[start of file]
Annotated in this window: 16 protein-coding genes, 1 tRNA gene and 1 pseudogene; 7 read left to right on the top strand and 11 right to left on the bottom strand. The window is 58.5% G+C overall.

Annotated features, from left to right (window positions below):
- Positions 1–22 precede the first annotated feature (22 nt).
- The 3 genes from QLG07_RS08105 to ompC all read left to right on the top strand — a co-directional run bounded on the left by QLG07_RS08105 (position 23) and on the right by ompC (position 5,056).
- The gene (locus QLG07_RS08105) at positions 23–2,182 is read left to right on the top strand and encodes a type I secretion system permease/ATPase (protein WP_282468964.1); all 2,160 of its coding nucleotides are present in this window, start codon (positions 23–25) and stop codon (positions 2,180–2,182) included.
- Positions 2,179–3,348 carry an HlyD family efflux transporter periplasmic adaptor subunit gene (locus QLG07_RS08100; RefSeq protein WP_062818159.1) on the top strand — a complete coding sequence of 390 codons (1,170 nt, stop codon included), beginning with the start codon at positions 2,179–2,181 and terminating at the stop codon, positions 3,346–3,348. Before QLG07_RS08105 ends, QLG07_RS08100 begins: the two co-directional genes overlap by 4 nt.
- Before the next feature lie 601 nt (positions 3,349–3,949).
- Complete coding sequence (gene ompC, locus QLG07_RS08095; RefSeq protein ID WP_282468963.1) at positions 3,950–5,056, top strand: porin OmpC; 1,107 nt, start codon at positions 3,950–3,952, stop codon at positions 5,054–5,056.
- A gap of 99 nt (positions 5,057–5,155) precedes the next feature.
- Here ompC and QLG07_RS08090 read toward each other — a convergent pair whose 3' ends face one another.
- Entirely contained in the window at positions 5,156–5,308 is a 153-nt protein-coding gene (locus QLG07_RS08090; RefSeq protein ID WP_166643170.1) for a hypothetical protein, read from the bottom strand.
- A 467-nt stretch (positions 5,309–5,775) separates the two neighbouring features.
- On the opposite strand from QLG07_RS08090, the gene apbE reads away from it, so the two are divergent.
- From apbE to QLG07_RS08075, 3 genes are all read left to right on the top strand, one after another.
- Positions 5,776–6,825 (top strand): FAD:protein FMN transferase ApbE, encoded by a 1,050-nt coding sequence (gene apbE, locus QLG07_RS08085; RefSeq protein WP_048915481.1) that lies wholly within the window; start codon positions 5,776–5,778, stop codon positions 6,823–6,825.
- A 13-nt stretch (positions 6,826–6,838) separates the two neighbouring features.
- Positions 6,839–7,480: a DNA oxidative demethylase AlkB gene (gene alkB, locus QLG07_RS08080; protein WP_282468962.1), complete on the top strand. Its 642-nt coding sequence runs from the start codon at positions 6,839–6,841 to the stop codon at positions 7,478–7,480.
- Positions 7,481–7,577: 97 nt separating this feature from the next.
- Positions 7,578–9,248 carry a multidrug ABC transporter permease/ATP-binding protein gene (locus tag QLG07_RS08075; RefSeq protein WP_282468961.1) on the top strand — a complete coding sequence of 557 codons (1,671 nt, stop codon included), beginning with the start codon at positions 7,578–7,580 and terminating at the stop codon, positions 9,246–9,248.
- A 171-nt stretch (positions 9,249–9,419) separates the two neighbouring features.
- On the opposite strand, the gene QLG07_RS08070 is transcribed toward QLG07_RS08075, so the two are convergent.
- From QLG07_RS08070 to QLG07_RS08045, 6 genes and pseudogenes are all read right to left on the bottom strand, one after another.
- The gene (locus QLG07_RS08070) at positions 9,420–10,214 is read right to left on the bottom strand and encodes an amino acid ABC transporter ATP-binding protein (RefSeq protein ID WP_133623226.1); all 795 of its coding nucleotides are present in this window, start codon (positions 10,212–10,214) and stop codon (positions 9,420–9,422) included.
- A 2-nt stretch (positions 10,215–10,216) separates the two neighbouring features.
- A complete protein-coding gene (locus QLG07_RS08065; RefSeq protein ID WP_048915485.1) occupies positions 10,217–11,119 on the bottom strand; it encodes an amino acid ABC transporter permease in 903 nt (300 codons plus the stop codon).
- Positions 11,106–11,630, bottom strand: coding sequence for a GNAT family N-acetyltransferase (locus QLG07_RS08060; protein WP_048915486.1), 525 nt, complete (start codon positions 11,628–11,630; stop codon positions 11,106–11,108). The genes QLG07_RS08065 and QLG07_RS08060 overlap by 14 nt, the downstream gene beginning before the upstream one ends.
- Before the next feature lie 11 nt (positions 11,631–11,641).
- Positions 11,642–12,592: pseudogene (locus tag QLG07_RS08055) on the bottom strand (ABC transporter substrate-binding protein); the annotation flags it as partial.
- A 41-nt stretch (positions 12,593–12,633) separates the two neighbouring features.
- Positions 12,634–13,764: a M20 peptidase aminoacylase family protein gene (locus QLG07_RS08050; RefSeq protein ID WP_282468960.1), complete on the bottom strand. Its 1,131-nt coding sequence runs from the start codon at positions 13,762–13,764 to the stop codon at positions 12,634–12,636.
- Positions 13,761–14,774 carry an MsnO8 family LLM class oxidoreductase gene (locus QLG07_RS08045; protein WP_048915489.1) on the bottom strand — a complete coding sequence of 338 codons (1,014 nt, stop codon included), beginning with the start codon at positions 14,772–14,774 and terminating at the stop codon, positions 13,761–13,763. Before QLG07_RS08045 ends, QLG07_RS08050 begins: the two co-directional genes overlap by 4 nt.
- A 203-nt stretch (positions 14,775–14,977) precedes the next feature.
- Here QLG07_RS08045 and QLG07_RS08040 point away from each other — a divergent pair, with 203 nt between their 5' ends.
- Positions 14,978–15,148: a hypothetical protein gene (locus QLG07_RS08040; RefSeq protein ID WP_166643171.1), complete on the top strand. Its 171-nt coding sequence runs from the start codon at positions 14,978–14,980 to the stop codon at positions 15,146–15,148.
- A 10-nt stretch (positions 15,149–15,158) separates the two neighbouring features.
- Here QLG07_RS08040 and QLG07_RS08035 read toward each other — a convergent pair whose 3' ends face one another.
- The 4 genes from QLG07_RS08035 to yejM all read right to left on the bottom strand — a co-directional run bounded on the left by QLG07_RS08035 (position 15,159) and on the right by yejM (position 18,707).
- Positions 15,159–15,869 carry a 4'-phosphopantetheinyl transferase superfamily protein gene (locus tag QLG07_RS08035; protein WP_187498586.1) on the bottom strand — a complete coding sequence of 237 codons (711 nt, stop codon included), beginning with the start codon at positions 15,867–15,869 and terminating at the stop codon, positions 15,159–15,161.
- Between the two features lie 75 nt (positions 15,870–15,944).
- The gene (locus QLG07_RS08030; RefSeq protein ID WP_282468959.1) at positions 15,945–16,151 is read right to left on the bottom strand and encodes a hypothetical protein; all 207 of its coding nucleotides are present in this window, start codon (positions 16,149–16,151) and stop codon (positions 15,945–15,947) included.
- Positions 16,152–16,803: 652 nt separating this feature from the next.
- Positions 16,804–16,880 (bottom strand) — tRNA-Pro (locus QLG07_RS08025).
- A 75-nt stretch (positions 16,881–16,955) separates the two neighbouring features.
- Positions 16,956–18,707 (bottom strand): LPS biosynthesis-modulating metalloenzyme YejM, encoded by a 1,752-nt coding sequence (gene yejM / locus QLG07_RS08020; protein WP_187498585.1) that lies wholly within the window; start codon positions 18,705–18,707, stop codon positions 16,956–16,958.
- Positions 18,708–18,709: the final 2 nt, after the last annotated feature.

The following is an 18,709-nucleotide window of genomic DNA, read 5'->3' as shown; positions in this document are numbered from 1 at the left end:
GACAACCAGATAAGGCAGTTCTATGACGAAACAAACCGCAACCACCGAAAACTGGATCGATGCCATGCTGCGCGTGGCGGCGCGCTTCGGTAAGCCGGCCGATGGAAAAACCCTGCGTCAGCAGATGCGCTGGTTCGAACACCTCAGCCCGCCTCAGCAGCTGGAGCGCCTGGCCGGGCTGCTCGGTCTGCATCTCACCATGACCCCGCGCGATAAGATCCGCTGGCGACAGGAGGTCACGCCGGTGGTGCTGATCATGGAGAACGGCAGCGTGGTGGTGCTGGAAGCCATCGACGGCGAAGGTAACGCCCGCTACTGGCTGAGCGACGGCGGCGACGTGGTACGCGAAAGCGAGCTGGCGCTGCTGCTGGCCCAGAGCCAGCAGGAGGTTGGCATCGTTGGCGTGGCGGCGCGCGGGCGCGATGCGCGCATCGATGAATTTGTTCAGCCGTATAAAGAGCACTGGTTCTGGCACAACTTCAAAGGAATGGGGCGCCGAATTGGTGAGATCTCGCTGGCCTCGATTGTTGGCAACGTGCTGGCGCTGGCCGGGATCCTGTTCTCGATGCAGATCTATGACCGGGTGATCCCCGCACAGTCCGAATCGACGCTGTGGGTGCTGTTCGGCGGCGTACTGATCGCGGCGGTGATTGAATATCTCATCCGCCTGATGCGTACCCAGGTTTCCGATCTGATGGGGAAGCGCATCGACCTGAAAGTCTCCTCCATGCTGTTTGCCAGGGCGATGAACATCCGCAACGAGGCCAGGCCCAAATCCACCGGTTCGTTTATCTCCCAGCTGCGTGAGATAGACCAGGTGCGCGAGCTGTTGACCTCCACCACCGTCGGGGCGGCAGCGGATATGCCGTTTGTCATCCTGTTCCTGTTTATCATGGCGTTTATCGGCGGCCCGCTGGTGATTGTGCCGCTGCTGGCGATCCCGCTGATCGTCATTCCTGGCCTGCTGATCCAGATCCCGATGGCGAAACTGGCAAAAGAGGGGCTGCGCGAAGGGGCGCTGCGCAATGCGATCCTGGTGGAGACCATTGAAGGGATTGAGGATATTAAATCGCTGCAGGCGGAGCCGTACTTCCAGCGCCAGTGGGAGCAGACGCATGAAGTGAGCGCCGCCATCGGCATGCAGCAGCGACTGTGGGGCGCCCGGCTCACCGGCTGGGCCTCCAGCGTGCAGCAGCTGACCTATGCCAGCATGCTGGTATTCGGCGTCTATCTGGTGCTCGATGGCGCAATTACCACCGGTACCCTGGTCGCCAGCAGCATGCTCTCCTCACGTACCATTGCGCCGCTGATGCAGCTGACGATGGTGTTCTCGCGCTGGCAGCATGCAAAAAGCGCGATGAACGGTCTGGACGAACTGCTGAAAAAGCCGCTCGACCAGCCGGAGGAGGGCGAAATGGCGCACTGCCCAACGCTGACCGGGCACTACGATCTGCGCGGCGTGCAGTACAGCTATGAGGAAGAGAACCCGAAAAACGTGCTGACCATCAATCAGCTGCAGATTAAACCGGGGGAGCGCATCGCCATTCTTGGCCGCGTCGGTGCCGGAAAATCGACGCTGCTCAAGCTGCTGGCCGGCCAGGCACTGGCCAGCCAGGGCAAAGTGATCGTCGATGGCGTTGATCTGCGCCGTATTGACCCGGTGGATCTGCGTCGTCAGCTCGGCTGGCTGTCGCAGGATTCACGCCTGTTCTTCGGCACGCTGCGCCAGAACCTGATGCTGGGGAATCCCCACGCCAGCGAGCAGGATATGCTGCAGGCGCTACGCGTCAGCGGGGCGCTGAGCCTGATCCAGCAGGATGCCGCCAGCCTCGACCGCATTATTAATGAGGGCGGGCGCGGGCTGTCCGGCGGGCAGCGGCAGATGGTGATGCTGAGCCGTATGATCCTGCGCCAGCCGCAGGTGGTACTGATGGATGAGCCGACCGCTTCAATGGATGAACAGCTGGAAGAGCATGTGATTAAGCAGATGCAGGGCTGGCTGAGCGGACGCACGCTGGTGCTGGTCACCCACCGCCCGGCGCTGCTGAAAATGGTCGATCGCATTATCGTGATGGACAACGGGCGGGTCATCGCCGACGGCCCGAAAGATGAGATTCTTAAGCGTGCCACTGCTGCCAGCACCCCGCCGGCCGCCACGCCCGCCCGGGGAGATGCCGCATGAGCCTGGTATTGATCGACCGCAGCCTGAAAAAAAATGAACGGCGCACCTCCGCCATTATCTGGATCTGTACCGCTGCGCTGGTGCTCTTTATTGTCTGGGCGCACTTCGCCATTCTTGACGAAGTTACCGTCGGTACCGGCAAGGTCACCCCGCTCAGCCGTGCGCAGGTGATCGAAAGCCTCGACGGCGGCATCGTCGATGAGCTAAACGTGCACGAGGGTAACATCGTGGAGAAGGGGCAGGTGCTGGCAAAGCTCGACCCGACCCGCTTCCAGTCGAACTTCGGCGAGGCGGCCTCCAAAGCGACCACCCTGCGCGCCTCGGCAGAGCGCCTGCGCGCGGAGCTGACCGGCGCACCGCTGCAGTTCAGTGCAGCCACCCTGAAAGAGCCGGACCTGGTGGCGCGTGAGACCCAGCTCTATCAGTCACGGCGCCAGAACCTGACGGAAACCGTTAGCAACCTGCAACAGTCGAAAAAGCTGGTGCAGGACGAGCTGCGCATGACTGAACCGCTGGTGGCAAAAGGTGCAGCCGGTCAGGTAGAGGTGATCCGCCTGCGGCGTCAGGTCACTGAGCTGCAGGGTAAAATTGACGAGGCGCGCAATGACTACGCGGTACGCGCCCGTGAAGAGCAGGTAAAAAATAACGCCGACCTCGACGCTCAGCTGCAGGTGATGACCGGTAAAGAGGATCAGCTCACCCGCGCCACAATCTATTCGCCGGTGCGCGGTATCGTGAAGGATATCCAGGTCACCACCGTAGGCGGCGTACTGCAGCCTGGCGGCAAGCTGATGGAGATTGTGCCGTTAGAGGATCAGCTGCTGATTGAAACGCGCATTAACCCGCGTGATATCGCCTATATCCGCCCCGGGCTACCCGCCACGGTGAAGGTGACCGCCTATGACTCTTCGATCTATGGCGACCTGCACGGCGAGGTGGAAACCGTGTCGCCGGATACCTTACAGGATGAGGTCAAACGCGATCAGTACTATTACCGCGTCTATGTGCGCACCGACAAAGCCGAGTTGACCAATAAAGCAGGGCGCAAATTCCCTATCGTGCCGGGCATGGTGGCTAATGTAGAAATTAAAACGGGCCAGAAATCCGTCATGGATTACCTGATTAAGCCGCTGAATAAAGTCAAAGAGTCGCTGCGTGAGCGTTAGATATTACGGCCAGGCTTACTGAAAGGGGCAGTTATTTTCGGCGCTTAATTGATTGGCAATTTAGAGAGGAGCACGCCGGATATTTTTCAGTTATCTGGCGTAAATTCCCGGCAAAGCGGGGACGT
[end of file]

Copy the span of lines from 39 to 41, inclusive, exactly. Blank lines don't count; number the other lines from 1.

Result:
- Between the two features lie 75 nt (positions 15,870–15,944).
- The gene (locus QLG07_RS08030; RefSeq protein ID WP_282468959.1) at positions 15,945–16,151 is read right to left on the bottom strand and encodes a hypothetical protein; all 207 of its coding nucleotides are present in this window, start codon (positions 16,149–16,151) and stop codon (positions 15,945–15,947) included.
- Positions 16,152–16,803: 652 nt separating this feature from the next.